How thick should you cut your beef jerky? The answer depends on how you plan to serve it. If you are going to use a dehydrator, then the best thickness is around ¼ inch. This way, the meat will dry evenly and without being too tough when finished. You can also choose how wide to cut your strips for drying out in an oven or smoker at home- anywhere from 1/8th inch up to ½ inch will work well.
Thick vs Thin Cut
There’s arguments to be made on why exactly you should cut your beef to a certain thickness when making your own beef jerky.
On the one hand, a thinner cut of meat will dry more quickly and may be considered less likely to lead to tough jerky. On the other hand, it’s much easier for bacteria on your hands or in general air flow to get into those thin slices while you’re preparing them, which increases how fast they spoil and how bad they taste.
The right thickness depends a lot on how long you plan on storing that beef jerky before eating it- if you’re just making some quick snacks for camping or hiking over the weekend, then go ahead with an ultra-thin slice because of how difficult keeping fresh food is out there! If not though, make sure your cuts are at least ¼ inch thick so that when finished they’ll still be chewy.
Downsides to Certain Thicknesses
There are downsides to using certain thicknesses when making your own beef jerky. For instance, thin slices are how most jerky is sold in stores now and it’s what you’ll find on the shelves of your average grocery store. This size can be a bit tricky to work with because they’re so long that when dried out they tear easily. It also takes them longer to cure than thicker cuts do since there’s more surface area for water or salt solution to get into- as such, don’t try making these unless you plan on eating it right away!
Thick homemade beef jerky however typically lasts much longer without spoiling which makes sense considering how slow drying times will be (it could take days). You might not care if this meat goes bad- after all, we live in a world where nearly everything is processed and canned. But for those of us who still enjoy the taste of fresh, homemade goodness- how much thickness should you go with?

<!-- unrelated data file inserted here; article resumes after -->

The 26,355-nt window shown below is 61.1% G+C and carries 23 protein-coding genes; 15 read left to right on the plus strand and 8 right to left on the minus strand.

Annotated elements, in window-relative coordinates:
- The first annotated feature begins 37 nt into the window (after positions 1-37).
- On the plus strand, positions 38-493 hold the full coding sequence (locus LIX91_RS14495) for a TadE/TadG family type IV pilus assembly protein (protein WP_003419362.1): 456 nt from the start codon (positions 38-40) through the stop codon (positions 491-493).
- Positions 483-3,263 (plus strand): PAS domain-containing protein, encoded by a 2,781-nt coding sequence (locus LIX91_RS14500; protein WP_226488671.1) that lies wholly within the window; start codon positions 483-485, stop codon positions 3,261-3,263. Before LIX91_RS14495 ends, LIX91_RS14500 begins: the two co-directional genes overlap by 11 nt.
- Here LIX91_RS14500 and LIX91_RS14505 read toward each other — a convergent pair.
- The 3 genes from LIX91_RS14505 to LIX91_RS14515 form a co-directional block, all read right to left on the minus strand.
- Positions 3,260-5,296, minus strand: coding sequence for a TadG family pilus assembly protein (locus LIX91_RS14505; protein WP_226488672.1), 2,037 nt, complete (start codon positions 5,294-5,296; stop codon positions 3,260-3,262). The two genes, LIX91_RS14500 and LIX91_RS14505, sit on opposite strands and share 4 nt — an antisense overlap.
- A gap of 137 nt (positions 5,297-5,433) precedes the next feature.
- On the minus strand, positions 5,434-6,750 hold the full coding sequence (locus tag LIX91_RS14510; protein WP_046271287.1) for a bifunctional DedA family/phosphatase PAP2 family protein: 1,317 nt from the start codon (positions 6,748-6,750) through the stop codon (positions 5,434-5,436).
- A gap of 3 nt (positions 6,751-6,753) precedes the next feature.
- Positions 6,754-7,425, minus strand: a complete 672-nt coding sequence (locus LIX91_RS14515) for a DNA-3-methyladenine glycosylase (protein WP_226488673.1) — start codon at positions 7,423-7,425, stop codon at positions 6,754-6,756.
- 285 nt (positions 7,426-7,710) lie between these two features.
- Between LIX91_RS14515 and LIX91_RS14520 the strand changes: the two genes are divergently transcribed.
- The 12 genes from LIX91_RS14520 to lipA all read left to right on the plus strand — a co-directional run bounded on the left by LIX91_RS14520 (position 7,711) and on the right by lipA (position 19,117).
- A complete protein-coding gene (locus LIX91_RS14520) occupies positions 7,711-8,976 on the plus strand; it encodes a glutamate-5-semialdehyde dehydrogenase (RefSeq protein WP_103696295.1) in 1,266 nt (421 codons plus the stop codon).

A good rule of thumb is to cut your jerky strips as thick as a pencil or about an inch in thickness and then dry them out on low heat for 12 hours or so. If you’re going thicker than that (say between two inches and three) then we’d recommend leaving it overnight at the very least since this will take longer to cure properly.
The main reason I want to mention how long your meat needs to stay on its drying rack is because there’s no point using expensive cuts like flank steak if they’ll only be around long enough just to get dried off before spoiling.
If you’re using ground beef, then the thickness of how your meat is dehydrating will depend on how wet it was to start with- remember that a more watery mixture will dry out faster! If you’ve hydrated the meat enough and want it extra chewier though, go ahead and cut those slabs up into smaller pieces so they can really get all firm while drying.
Jerky is a great snack and it can be made from many different types of meat. One thing to consider when making jerky is how thick you want the pieces to come out. Thicker pieces will take longer to cook, but they also stay fresh for much longer than thinner ones because there’s more surface area exposed in the air that bacteria needs to grow on before it reaches all areas of the beef jerky stick. What thickness do you typically like your beef jerky? Let us know if we missed anything!